When Tabby Brown's son decides to strike out for Oregon, she is determined to go with, old age, crippled foot and all. Sharing the journey with her family--especially her daughter and oldest granddaughter--gives her the strength to keep going, even in the midst of hardship. On her historic journey to becoming the 'Mother of Oregon,' she discovers that even an old woman has plenty to learn.
Based on the history of Tabitha Brown, Pherne Pringle, and Virgilia Pringle--real women who followed the Oregon Trail
I enjoyed the unique perspective of the story, told by mother, daughter, and granddaughter, though it's not a perspective I would normally seek out. Tabby, Pherne, and Virgilia each have a very different outlook on life: Tabby, the old woman, wholly in the present, taking each day as it comes. Pherne, the middle-aged mother, looking back and grieving what is left behind. And Virgilia, the young woman, looking to the future.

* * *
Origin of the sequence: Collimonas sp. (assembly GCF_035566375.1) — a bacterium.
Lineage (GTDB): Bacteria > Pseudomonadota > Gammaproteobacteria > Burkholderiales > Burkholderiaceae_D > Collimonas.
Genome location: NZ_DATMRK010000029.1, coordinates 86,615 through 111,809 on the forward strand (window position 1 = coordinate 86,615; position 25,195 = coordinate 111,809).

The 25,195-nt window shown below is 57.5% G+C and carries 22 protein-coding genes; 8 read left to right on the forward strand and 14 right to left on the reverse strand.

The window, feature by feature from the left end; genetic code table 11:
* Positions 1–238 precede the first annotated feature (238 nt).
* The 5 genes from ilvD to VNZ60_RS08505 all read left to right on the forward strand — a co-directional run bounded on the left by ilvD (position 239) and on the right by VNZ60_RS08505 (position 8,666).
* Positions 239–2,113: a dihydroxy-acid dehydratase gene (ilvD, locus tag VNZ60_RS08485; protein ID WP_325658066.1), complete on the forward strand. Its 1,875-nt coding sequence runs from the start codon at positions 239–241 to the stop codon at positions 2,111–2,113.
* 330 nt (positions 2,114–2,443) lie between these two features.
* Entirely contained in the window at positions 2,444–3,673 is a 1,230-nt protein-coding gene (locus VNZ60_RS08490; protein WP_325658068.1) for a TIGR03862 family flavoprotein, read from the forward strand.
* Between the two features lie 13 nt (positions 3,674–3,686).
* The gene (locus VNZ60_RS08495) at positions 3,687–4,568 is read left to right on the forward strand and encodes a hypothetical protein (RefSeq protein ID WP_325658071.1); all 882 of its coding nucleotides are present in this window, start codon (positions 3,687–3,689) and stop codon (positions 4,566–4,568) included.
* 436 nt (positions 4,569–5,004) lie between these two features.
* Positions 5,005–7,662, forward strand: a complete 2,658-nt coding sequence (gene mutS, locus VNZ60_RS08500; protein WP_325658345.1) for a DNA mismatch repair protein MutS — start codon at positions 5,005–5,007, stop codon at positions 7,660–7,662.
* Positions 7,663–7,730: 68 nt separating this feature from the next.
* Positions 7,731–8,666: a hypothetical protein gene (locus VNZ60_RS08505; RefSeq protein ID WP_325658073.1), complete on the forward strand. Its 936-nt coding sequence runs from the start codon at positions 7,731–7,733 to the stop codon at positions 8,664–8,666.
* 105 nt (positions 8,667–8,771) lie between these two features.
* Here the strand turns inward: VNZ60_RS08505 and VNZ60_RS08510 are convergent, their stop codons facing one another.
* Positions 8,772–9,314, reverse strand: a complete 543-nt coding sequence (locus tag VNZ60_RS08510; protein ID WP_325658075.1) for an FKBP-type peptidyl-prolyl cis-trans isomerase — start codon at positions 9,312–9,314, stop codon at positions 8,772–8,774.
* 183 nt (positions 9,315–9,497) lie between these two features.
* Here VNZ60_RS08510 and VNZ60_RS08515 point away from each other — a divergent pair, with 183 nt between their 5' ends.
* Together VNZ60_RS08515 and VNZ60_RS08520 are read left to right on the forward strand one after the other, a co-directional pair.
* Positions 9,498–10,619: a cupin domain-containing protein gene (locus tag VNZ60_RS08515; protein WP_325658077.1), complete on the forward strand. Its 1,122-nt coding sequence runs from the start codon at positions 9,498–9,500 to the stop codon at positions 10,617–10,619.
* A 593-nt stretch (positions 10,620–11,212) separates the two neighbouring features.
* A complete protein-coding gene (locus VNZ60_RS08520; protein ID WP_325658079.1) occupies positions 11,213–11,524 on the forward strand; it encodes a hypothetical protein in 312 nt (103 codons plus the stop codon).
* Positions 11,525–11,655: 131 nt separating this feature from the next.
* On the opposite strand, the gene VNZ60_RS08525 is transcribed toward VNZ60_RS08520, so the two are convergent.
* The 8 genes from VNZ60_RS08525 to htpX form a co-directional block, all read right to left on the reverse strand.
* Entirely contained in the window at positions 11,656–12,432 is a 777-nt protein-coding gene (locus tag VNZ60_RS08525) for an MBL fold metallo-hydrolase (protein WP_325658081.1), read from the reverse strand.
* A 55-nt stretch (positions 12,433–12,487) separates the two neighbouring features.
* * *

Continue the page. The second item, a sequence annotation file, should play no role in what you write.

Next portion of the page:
There's a lot of food for thought in the story. When one thinks of the Oregon Trail, the hardships along the way are generally what comes to mind--from sickness to dangerous water crossings to getting caught too late in the season and encountering storms. And they are significant. But what resonated with me most was all the things they left behind--not just beautiful homes and family heirlooms, but family who chose not to make the trek. The grave of a child. In all likelihood, they would never return to see what and who was left behind. I could really understand Pherne's reluctance to leave.
Stories based on real people are not always as satisfying as those entirely imagined--what with real life intruding, and all--but I was mostly content with this one. It wasn't always exciting, and it certainly wasn't a romance, and I don't think I would read it again, but it has its place. I could see it being a good book for school.
Thank you Revell for providing a free book to review; I was not required to make the review positive, and all opinions are my own.
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